September 17, 2009
CHRISTOPHER HAYDEN AND ELIZABETH HAYDEN, PLAINTIFFS-APPELLANTS,
ANTHONY E. D'AMICO, INDIVIDUALLY, ANTHONY E. D'AMICO, T/A D'AMICO CONSTRUCTION, INDIVIDUALLY, DEFENDANTS-RESPONDENTS.
On appeal from Superior Court of New Jersey, Law Division, Civil Part, Morris County, Docket No. L-2327-06.
NOT FOR PUBLICATION WITHOUT THE APPROVAL OF THE APPELLATE DIVISION
Argued September 2, 2009
Before Judges Payne and Waugh.
Plaintiffs Christopher and Elizabeth Hayden appeal from the trial court's affirmance of an arbitration award entered in their favor against defendant D'Amico Construction, L.L.C. (D.C.). On appeal, plaintiffs argue that the trial court erred by not amending the award to entitle them to treble damages as well as making Anthony D'Amico personally liable for the award. We affirm.
We glean the following facts from the record.
In April 2004, plaintiffs were seeking a contractor to renovate their home. They had worked with an architect and had blueprints available for prospective contractors to look at in order to prepare their bids. It is unclear from the record, but it appears that plaintiffs were referred to D'Amico by their architect, Michael V. Testa.
After only speaking on the phone, plaintiffs forwarded D'Amico a copy of the blueprints for the proposed renovations. D'Amico inspected plaintiffs' home, when they were not present, and prepared a contract for their review on April 26, 2004. The contract listed the price of the proposed renovations as $78,255, and contained a payment schedule requiring $15,000 in total before the start of the work and then additional payments tied to different milestones in the construction process. The contract was signed by D'Amico and also by Elizabeth Hayden. The name as it appears on the letter head of the contract is "D'Amico Construction." Nowhere in the contract is there a reference to D'Amico Construction operating as a limited liability corporation or other type of business entity.
By August 4, 2004, plaintiffs had written two checks to "D'Amico Construction" totaling $15,000. The checks were endorsed by "Anthony E. D'Amico" as well as "D'Amico Construction." Plaintiffs concede that, in July 2004, they began receiving invoices from "D'Amico Construction, LLC."
Work began on the plaintiffs' home in the fall of 2004 and progressed such that plaintiffs paid an additional $43,450. In early December 2004, plaintiffs approached D'Amico to discuss their concern about a pitch in the garage roof. According to D'Amico, he offered to reconstruct the roof and share the costs with the plaintiffs, but they declined his offer.
On December 8, 2004, plaintiffs' then attorney sent a letter to D'Amico informing him that he had advised plaintiffs to "have a home inspection performed by a licensed structural engineer/home inspector and a report prepared so that the work completed  to date c[ould] be reviewed and assessed by an independent professional."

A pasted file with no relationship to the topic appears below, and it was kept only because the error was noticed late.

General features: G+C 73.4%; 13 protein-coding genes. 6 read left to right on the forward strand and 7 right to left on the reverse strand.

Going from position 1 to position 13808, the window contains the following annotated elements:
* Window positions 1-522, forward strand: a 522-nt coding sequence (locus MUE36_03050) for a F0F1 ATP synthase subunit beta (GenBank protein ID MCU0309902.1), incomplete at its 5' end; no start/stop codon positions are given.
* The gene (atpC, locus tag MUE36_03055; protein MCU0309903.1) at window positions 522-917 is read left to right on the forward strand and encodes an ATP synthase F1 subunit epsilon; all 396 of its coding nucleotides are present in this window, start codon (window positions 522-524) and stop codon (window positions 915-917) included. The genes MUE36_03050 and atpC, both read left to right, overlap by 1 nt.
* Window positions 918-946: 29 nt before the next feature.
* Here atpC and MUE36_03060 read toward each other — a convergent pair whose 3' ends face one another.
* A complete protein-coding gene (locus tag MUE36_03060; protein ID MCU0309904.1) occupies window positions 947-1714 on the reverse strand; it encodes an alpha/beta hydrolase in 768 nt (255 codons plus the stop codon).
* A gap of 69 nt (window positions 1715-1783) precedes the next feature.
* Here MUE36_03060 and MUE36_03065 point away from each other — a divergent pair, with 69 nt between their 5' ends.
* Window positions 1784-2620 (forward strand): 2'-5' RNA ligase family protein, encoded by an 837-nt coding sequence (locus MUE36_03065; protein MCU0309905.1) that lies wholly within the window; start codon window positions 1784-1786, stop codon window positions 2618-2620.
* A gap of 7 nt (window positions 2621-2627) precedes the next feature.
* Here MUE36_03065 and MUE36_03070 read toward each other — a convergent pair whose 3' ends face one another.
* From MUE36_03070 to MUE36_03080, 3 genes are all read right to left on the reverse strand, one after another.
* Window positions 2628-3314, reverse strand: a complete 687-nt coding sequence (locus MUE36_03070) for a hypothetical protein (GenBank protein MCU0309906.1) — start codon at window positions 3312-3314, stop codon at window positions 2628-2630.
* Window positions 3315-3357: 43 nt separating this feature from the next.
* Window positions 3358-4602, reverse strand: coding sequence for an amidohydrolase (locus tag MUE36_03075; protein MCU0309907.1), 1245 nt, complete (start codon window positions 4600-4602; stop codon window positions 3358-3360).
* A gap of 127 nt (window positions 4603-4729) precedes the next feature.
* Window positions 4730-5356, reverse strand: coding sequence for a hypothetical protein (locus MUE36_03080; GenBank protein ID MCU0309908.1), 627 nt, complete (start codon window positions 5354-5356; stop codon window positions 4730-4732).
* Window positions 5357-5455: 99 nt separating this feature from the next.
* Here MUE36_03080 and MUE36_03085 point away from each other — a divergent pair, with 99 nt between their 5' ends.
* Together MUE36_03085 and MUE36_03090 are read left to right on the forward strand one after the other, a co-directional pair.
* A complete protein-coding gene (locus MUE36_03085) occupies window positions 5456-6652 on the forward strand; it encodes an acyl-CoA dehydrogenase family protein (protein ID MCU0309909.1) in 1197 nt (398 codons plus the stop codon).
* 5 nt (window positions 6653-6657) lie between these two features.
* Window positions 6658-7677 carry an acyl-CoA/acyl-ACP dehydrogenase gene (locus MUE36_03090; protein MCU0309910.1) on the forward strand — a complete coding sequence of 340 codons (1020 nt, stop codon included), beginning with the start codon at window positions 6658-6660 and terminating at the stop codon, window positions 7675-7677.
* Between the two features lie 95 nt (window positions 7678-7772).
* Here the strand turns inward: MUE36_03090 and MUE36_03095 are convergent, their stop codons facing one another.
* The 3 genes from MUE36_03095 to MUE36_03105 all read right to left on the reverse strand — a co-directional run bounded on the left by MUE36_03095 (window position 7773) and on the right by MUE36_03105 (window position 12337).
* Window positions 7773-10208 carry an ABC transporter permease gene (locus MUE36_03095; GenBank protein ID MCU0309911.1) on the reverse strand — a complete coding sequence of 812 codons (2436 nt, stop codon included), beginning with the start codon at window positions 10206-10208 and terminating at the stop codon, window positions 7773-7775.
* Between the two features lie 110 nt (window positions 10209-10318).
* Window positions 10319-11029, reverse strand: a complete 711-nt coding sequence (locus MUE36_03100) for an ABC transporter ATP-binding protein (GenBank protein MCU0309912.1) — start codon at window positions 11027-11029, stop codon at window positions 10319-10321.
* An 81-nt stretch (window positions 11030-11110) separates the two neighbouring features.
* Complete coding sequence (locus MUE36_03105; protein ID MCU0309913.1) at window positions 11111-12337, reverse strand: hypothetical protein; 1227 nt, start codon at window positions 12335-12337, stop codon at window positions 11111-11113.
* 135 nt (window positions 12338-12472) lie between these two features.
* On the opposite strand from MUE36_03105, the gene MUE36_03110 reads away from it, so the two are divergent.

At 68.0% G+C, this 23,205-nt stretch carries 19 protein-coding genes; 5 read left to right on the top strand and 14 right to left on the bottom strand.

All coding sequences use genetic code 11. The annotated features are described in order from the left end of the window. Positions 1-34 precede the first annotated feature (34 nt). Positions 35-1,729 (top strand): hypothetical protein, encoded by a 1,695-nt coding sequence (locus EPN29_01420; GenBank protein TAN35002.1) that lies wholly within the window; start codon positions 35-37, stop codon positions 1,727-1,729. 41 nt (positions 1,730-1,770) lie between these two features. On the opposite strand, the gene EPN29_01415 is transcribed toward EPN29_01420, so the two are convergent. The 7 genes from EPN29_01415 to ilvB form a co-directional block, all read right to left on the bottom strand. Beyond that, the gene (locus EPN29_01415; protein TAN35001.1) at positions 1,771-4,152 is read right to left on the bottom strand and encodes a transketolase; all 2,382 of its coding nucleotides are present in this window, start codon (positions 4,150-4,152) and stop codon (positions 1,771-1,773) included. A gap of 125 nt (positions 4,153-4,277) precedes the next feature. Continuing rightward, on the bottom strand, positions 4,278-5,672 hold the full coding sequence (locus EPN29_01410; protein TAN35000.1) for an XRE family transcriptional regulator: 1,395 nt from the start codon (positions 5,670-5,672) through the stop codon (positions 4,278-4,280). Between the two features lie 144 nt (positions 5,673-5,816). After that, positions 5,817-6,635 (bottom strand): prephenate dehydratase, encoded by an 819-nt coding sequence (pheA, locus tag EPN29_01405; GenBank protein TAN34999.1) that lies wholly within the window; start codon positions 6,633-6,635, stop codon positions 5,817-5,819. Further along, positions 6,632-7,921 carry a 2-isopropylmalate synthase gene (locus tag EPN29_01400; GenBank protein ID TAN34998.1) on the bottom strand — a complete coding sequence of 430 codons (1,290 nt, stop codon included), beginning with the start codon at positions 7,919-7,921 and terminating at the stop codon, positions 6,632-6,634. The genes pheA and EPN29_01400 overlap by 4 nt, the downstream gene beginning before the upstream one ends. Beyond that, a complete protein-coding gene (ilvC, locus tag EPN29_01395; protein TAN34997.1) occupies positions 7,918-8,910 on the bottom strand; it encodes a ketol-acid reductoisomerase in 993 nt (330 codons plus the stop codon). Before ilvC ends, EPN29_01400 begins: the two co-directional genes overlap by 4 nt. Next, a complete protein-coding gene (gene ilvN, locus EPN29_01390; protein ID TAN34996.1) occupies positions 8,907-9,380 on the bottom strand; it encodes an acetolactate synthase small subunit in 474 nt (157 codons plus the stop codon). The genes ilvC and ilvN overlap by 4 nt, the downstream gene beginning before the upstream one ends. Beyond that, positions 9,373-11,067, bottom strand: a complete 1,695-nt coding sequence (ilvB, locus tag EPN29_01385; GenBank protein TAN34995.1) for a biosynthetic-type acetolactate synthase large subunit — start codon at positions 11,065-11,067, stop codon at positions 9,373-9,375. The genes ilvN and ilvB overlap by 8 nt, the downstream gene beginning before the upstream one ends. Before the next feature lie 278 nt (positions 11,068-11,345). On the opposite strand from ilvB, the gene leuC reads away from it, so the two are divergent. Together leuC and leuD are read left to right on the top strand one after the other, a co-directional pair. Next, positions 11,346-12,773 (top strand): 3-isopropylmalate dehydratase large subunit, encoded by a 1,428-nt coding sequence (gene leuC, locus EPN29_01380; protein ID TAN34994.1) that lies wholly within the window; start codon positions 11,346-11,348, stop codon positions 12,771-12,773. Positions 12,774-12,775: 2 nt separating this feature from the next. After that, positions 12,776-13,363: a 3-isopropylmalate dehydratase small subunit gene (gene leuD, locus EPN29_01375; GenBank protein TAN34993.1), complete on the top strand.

On December 10, 2004, the Washington Township Police Department responded to a call at plaintiffs' residence. Elizabeth Hayden reported that D'Amico had "sent a crew to the location to retrieve items he believed belonged to him." She was informed by the police that since the "true ownership of the items was not discernible," she would need to proceed with a civil action if she wished to pursue the matter.
The professional engineer hired by the plaintiffs to inspect D'Amico's work issued his report on December 14, 2004. He found seven items not in compliance with the original plans or building permits, including the pitch of the garage roof. The report was forwarded to D'Amico, and several letters from plaintiffs' counsel seeking to discuss the matter followed.
In April 2005, an architect retained by D'Amico issued a report stating that the blueprints were incomplete, specifically with respect to the roof line. In response, Testa prepared a report refuting these statements.
In June 2005, plaintiffs obtained a bid of $57,000 to make any necessary corrections to the work already completed on their home and to finish the renovations.
Plaintiffs' complaint was filed in the Law Division on August 18, 2006. They alleged among other things: breach of contract; general negligence; fraud; and violation of the Consumer Fraud Act, N.J.S.A. 56:8-1 to -181. The matter was scheduled for trial in December 2007. Shortly before the trial date, the parties consented, off the record, to having the matter resolved through arbitration. A letter prepared by plaintiffs' counsel, on December 28, 2007, stated that the parties had agreed "to submit the  matter to binding arbitration." (Emphasis added). This categorization was again used by plaintiffs' counsel in a letter dated February 11, 2008, requesting further adjournment of trial because the "binding arbitration [was] scheduled to take place on March 6th and 7th." (Emphasis added).
After hearing the matter, the arbitrator issued his decision on March 17, 2008. He concluded that plaintiffs had contracted with D.C. as opposed to D'Amico individually. He further found:
5. As the contract clearly falls within the purview of the provisions of the Consumer Fraud Act[,] N.J.S.A. 56:8[-1 to -181,] and the provisions of the Home Improvement Practices rules of the New Jersey Administrative Code,  N.J.A.C. [13:45A-16 to -16.2]. Respondent cannot be given credit for extras in as much as they were not contracted for in accordance with the requirements of the law requiring they be in writing in the manner prescribed.
6. Likewise Respondent was guilty of certain technical violations of the laws such as the requirement that a start and end date of the work be incorporated into the agreement. The proofs of the actions of the Respondent however did not rise to the level of unconscionable business practices as prohibited by the act, nor were the technical violations causative of any of the damages sustained by the Claimant. As a result the Claimants are not entitled to treble damages but the law requires that legal fees be assessed.